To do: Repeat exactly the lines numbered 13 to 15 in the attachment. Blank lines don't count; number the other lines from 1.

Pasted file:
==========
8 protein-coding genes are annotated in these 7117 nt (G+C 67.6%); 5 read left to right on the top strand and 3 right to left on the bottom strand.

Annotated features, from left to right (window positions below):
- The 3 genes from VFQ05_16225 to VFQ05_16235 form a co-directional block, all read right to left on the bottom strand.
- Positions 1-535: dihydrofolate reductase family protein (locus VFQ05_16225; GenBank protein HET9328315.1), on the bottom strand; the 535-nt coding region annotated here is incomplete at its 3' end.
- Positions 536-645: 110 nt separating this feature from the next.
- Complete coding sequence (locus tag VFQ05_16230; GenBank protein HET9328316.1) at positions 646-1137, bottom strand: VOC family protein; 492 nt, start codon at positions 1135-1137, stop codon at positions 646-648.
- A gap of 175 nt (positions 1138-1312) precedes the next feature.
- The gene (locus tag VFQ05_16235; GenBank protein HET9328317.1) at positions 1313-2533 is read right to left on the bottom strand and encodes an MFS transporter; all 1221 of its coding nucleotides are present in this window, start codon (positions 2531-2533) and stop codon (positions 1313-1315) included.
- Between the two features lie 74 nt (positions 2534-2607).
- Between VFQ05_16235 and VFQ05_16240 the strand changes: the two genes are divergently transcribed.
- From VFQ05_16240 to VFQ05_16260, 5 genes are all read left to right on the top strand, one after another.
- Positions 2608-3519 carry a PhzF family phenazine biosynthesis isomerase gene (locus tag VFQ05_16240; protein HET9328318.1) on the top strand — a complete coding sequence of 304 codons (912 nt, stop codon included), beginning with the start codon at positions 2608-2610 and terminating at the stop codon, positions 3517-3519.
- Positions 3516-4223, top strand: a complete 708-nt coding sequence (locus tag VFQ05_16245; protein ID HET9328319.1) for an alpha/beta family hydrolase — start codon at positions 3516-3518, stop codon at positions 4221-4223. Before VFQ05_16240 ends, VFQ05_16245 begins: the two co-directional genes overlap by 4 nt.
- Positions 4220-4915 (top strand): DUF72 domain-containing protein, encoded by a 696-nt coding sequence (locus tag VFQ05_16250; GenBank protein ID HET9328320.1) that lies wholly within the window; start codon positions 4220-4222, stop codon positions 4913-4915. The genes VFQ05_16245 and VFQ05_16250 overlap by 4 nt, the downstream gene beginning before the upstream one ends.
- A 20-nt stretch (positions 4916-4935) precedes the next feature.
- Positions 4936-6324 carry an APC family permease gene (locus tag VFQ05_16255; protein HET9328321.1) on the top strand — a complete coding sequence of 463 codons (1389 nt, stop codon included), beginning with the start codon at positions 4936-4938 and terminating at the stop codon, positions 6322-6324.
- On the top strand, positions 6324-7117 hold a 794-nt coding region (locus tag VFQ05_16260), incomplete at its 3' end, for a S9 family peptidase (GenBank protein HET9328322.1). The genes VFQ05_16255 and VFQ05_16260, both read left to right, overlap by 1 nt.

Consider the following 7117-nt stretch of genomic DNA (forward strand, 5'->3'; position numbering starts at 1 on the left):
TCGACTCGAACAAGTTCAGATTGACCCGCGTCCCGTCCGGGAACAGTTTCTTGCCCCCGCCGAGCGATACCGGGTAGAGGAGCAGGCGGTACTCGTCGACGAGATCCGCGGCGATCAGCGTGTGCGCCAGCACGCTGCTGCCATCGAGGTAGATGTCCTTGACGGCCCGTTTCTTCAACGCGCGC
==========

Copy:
- Positions 3516-4223, top strand: a complete 708-nt coding sequence (locus tag VFQ05_16245; protein ID HET9328319.1) for an alpha/beta family hydrolase — start codon at positions 3516-3518, stop codon at positions 4221-4223. Before VFQ05_16240 ends, VFQ05_16245 begins: the two co-directional genes overlap by 4 nt.
- Positions 4220-4915 (top strand): DUF72 domain-containing protein, encoded by a 696-nt coding sequence (locus tag VFQ05_16250; GenBank protein ID HET9328320.1) that lies wholly within the window; start codon positions 4220-4222, stop codon positions 4913-4915. The genes VFQ05_16245 and VFQ05_16250 overlap by 4 nt, the downstream gene beginning before the upstream one ends.
- A 20-nt stretch (positions 4916-4935) precedes the next feature.